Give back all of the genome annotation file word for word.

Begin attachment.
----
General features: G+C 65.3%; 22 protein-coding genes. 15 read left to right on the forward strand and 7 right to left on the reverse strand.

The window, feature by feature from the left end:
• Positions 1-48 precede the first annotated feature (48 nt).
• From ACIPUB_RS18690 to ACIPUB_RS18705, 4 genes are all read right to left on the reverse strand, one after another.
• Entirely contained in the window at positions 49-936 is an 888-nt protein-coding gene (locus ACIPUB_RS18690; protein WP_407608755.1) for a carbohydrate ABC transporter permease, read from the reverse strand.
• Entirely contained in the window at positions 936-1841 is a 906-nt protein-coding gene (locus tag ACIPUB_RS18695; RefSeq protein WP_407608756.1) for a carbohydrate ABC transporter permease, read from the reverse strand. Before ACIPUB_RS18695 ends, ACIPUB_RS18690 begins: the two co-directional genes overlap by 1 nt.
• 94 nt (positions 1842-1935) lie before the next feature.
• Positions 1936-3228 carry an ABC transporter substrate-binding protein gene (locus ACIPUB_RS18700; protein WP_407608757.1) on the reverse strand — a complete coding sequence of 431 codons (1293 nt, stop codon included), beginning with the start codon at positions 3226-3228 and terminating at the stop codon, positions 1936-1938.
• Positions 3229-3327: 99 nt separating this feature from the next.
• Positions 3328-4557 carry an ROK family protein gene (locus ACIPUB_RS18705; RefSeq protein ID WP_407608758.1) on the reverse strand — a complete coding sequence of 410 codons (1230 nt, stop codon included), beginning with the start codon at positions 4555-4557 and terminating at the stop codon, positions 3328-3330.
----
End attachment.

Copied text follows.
General features: G+C 65.3%; 22 protein-coding genes. 15 read left to right on the forward strand and 7 right to left on the reverse strand.

The window, feature by feature from the left end:
• Positions 1-48 precede the first annotated feature (48 nt).
• From ACIPUB_RS18690 to ACIPUB_RS18705, 4 genes are all read right to left on the reverse strand, one after another.
• Entirely contained in the window at positions 49-936 is an 888-nt protein-coding gene (locus ACIPUB_RS18690; protein WP_407608755.1) for a carbohydrate ABC transporter permease, read from the reverse strand.
• Entirely contained in the window at positions 936-1841 is a 906-nt protein-coding gene (locus tag ACIPUB_RS18695; RefSeq protein WP_407608756.1) for a carbohydrate ABC transporter permease, read from the reverse strand. Before ACIPUB_RS18695 ends, ACIPUB_RS18690 begins: the two co-directional genes overlap by 1 nt.
• 94 nt (positions 1842-1935) lie before the next feature.
• Positions 1936-3228 carry an ABC transporter substrate-binding protein gene (locus ACIPUB_RS18700; protein WP_407608757.1) on the reverse strand — a complete coding sequence of 431 codons (1293 nt, stop codon included), beginning with the start codon at positions 3226-3228 and terminating at the stop codon, positions 1936-1938.
• Positions 3229-3327: 99 nt separating this feature from the next.
• Positions 3328-4557 carry an ROK family protein gene (locus ACIPUB_RS18705; RefSeq protein ID WP_407608758.1) on the reverse strand — a complete coding sequence of 410 codons (1230 nt, stop codon included), beginning with the start codon at positions 4555-4557 and terminating at the stop codon, positions 3328-3330.